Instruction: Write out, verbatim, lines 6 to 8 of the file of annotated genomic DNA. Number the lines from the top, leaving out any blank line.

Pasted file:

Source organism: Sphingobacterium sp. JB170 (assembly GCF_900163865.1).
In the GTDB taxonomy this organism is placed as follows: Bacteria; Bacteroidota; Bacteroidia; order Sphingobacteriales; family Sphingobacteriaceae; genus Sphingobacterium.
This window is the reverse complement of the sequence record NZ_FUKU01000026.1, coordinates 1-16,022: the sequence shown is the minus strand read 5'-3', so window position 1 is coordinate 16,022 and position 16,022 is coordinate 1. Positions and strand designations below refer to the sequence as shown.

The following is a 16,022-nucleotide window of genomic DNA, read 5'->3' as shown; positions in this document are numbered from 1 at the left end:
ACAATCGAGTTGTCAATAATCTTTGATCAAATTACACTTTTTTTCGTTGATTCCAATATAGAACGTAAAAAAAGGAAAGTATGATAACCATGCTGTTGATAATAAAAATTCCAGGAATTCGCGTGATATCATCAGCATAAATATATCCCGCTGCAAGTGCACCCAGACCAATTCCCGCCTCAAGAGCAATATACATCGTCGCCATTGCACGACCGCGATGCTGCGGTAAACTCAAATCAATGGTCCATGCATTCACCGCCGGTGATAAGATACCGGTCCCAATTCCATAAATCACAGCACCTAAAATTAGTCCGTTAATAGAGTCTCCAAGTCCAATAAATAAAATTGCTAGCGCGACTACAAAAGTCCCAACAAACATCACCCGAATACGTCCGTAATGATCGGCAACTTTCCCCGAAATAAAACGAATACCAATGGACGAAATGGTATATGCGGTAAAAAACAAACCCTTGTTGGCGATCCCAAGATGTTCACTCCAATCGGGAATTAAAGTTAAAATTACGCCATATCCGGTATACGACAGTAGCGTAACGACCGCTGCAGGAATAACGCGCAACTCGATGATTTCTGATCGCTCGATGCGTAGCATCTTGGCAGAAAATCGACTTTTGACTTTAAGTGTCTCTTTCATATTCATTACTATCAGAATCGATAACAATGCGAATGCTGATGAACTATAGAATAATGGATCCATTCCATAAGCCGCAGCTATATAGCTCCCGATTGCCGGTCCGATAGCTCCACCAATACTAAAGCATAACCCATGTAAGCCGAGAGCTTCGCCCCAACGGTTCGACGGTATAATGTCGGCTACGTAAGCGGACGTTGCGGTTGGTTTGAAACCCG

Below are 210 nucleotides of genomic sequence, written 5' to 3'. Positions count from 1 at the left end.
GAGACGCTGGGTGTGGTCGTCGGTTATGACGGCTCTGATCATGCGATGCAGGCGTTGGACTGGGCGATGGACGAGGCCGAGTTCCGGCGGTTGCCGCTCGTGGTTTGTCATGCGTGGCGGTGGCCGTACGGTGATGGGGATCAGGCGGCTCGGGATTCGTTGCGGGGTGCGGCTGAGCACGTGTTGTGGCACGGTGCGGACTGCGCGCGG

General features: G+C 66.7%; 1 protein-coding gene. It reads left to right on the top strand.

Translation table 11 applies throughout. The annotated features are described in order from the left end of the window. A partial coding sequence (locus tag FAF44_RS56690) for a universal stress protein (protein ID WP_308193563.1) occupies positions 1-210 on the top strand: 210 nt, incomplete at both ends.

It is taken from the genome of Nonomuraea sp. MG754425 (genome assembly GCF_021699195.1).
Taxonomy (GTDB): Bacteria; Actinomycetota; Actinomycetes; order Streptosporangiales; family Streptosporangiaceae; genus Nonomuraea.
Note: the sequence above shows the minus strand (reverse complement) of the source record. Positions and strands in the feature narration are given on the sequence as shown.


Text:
Below are 210 nucleotides of genomic sequence, written 5' to 3'. Positions count from 1 at the left end.
GAGACGCTGGGTGTGGTCGTCGGTTATGACGGCTCTGATCATGCGATGCAGGCGTTGGACTGGGCGATGGACGAGGCCGAGTTCCGGCGGTTGCCGCTCGTGGTTTGTCATGCGTGGCGGTGGCCGTACGGTGATGGGGATCAGGCGGCTCGGGATTCGTTGCGGGGTGCGGCTGAGCACGTGTTGTGGCACGGTGCGGACTGCGCGCGG

General features: G+C 66.7%; 1 protein-coding gene. It reads left to right on the top strand.